* Rabo lawyer says Merrill did “precisely” same as Goldman
* Original suit seeks $45 mln for lost CDO investment * Merrill Lynch says claims unrelated
AMSTERDAM, April 19 (Reuters) - Rabobank [RABO.UL] has told a New York judge that civil fraud charges against Goldman Sachs (GS.N) bolster the Dutch bank’s own suit against Merrill Lynch for allegedly committing the same kind of securities fraud.
The U.S. Securities and Exchange Commission charged Goldman last Friday, alleging Wall Street’s most powerful bank structured and marketed a collateralized debt obligation (CDO) without telling investors “vital information” about the product.
“Rabobank has alleged that Merrill Lynch engaged in precisely the same type of fraudulent conduct in the structuring and marketing” of a disputed CDO as Goldman, Rabobank attorney Jonathan Pickhardt said in a letter on Friday to the judge hearing the case.
Rabobank provided a copy of the letter on Monday.
Merrill Lynch, now owned by Bank of America (BAC.N), strongly denied Rabobank’s claims.
“The two matters are unrelated and the claims being made now are not only unfounded but weren’t included in the Rabobank lawsuit filed nearly a year ago,” Merrill Lynch spokesman Bill Haldin said in a statement.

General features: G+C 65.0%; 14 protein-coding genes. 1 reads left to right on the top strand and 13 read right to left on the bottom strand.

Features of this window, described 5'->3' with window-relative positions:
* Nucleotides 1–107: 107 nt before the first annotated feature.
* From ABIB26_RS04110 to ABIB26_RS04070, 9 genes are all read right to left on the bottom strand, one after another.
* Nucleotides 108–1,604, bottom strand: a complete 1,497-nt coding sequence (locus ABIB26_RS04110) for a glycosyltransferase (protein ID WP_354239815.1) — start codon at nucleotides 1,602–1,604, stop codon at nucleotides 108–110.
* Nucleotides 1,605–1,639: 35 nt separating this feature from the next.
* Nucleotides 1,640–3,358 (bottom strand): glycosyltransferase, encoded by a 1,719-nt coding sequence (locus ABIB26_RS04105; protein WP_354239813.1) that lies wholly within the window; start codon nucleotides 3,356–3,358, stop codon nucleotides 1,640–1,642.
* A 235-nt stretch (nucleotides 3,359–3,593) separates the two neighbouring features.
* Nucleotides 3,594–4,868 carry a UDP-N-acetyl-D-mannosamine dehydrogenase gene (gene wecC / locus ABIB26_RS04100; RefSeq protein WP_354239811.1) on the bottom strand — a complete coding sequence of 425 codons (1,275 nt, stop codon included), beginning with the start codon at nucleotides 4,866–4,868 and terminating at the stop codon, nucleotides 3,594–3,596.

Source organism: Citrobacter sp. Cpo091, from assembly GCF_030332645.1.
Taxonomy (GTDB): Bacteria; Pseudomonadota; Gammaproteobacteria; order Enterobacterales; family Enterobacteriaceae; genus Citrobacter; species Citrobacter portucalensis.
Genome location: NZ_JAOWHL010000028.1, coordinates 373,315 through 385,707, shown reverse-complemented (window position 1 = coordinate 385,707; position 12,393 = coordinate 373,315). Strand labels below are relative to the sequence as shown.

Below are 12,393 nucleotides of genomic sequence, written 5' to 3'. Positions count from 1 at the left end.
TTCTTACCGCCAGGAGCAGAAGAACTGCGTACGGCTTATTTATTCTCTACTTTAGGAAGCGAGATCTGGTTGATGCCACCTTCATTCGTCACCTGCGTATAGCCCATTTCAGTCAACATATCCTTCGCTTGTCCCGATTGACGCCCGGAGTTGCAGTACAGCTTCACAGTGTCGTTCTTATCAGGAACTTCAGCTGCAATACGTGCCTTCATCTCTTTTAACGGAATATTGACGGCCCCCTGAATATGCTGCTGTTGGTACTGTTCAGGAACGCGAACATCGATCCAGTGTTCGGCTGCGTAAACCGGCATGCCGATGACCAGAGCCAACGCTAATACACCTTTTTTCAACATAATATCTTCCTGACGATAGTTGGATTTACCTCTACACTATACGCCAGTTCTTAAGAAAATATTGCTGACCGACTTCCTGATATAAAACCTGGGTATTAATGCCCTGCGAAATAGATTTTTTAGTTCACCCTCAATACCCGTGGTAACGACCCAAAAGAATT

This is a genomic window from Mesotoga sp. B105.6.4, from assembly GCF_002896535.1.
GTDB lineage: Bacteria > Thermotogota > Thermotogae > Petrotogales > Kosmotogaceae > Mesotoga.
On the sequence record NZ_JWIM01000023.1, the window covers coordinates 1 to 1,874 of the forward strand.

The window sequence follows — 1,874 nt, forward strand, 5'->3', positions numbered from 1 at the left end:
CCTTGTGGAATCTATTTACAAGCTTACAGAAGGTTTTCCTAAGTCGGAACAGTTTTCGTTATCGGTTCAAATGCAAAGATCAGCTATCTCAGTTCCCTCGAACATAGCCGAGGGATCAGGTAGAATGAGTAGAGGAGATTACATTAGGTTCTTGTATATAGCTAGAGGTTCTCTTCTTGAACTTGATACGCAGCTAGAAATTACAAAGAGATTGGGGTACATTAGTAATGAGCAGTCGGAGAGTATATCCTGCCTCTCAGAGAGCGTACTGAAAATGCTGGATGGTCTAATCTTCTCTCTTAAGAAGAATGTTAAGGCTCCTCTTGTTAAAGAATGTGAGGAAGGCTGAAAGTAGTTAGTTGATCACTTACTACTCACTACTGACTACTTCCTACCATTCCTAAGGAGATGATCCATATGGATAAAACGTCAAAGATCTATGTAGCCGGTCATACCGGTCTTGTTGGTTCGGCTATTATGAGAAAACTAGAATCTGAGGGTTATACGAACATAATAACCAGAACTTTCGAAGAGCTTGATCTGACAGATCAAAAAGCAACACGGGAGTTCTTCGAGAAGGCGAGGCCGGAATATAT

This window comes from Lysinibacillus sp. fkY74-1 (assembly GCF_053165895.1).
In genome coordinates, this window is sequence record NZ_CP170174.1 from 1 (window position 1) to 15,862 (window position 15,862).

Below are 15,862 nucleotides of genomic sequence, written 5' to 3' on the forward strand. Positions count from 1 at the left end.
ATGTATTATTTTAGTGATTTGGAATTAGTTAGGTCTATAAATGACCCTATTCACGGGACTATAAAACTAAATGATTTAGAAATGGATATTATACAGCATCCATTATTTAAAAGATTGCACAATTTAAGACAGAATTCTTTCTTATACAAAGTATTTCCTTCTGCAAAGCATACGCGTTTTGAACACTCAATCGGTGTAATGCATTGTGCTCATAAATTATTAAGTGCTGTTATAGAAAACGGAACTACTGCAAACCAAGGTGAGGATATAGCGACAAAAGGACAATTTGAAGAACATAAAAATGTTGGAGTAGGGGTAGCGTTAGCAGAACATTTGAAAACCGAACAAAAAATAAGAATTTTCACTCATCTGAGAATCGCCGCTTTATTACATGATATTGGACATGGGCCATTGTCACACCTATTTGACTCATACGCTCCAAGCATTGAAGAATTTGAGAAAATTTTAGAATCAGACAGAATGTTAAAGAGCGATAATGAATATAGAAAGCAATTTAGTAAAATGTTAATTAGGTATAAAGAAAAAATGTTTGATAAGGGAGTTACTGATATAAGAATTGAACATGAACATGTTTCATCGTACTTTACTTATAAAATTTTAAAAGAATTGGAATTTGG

“Merrill Lynch provided every piece of information requested and that was required by Rabobank in making its decision to lend, including descriptions of the underlying collateral.”
Rabobank sued Merrill Lynch in New York state court last June, claiming that Merrill misled it into lending money to a CDO called “Norma” that ultimately defaulted. Rabo lost $45 million in the default, which it said Merrill knew would happen given the CDO’s poor quality.
The suit also alleged that the securities in the CDO were not independently selected, and were in fact structured in such a way as to offload bad assets from Merrill’s books and benefit hedge funds that were planning to short the instrument.
The allegation about CDO’s not being structured independently is also at the heart of the Goldman complaint.
Merrill filed an extensive motion to dismiss the suit last August, arguing among other things that Rabobank had confirmed in writing it made its own independent decision to enter into the transaction and fully understood the risks. (Reporting by Ben Berkowitz, additional reporting by Douwe Miedema in London; Editing by Andrew Callus)